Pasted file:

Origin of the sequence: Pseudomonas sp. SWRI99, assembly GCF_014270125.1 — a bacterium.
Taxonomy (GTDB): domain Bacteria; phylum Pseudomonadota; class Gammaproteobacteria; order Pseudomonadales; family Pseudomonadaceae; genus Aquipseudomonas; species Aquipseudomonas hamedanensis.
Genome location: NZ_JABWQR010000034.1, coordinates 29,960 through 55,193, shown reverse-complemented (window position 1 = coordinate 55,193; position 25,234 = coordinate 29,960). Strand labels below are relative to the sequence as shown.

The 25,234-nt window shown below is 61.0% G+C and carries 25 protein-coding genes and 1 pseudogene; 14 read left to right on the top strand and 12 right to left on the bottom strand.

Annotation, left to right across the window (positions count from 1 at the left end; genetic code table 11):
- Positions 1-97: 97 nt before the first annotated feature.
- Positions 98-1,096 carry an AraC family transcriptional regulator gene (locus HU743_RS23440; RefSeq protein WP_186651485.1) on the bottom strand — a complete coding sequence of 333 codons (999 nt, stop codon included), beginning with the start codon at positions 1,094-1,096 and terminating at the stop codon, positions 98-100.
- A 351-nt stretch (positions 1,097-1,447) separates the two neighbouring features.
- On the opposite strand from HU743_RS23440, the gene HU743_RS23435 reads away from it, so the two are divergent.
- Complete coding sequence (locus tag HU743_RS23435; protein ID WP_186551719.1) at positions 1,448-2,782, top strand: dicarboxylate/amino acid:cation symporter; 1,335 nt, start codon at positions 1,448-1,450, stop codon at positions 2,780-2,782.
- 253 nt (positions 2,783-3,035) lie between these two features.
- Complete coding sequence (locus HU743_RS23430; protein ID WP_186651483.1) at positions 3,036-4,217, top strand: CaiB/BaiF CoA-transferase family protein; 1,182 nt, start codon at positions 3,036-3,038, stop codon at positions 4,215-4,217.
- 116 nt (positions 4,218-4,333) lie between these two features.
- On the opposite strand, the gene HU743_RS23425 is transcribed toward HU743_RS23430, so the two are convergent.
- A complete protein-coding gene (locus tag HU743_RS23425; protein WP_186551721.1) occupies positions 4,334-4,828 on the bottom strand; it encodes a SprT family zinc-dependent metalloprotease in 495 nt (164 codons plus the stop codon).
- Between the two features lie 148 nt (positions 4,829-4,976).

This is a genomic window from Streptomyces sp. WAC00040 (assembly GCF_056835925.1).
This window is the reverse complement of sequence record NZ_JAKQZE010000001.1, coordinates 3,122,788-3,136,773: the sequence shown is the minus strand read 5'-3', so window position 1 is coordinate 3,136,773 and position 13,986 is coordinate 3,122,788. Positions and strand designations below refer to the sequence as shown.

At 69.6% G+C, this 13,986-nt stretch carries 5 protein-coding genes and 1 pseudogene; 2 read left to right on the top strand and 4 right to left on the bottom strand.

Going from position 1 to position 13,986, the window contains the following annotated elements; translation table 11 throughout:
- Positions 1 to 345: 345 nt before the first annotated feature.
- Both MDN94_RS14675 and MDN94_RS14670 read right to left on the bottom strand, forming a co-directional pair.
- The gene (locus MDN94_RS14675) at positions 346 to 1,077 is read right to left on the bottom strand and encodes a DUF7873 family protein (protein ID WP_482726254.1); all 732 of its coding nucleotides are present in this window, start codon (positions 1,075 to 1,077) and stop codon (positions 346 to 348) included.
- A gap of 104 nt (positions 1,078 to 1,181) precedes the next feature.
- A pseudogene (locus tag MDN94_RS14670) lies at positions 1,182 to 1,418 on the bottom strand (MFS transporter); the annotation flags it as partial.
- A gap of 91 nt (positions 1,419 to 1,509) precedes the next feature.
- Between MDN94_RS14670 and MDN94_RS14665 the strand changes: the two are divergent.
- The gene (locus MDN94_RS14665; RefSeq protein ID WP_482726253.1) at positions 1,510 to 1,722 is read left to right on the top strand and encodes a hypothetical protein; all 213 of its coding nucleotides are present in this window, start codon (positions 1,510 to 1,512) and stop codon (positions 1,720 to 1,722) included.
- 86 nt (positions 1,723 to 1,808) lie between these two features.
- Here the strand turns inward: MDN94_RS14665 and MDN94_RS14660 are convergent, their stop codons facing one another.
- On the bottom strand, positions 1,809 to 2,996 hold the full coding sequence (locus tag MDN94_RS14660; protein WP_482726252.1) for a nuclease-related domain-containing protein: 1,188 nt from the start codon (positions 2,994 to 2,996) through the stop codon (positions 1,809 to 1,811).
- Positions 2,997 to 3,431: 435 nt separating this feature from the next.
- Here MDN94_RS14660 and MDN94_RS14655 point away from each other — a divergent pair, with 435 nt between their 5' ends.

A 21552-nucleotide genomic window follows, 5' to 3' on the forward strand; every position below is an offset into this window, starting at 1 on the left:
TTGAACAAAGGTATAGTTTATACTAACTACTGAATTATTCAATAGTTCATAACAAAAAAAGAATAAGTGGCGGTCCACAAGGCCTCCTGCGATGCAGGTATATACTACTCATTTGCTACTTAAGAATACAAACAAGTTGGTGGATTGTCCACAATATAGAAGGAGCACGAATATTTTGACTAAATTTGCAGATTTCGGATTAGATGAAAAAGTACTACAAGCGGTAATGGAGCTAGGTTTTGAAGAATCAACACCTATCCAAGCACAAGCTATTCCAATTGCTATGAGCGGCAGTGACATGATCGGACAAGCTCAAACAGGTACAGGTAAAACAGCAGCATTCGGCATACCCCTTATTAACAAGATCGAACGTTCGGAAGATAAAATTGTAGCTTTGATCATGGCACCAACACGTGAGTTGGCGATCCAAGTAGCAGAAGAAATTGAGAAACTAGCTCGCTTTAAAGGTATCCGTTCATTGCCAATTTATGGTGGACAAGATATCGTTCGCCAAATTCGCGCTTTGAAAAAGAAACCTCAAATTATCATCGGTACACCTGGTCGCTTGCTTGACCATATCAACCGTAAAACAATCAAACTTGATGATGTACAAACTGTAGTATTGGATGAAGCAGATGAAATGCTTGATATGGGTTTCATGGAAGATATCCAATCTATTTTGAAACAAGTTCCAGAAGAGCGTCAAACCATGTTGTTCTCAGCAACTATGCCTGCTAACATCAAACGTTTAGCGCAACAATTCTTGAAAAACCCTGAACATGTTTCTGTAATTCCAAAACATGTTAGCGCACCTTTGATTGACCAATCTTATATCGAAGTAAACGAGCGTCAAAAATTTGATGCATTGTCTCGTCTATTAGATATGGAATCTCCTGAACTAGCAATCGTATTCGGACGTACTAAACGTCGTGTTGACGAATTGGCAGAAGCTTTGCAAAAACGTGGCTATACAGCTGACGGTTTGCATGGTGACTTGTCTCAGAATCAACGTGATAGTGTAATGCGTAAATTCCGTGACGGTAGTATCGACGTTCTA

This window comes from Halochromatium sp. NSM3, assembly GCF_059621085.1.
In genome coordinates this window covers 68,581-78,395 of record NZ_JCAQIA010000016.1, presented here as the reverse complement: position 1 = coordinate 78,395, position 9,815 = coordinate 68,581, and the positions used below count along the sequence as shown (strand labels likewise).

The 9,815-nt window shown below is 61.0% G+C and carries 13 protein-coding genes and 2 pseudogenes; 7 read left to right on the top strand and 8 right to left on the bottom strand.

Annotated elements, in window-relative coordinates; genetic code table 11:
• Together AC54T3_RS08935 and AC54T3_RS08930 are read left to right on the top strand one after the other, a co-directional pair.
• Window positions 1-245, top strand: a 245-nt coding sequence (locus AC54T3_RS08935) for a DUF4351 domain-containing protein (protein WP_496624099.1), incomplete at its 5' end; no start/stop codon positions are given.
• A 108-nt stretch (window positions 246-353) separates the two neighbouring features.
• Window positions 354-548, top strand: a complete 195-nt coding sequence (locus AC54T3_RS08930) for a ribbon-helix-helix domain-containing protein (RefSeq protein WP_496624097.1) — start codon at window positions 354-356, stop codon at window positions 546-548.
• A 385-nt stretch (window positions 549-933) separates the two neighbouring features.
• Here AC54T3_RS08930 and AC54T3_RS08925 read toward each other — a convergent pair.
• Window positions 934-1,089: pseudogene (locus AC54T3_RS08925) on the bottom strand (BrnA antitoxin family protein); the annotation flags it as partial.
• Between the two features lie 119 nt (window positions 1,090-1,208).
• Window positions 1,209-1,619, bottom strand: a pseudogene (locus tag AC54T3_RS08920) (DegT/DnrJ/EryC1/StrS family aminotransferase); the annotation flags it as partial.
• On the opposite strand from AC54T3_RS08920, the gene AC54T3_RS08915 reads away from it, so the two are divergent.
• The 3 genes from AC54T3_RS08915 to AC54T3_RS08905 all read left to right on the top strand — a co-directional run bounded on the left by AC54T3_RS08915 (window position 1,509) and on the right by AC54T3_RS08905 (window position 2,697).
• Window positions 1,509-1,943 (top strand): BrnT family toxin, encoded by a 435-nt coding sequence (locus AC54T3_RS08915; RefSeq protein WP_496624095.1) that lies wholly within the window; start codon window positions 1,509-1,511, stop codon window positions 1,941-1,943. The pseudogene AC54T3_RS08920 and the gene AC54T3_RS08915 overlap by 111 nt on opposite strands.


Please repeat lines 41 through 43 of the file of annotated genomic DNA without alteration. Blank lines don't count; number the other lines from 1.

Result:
• Window positions 1-245, top strand: a 245-nt coding sequence (locus AC54T3_RS08935) for a DUF4351 domain-containing protein (protein WP_496624099.1), incomplete at its 5' end; no start/stop codon positions are given.
• A 108-nt stretch (window positions 246-353) separates the two neighbouring features.
• Window positions 354-548, top strand: a complete 195-nt coding sequence (locus AC54T3_RS08930) for a ribbon-helix-helix domain-containing protein (RefSeq protein WP_496624097.1) — start codon at window positions 354-356, stop codon at window positions 546-548.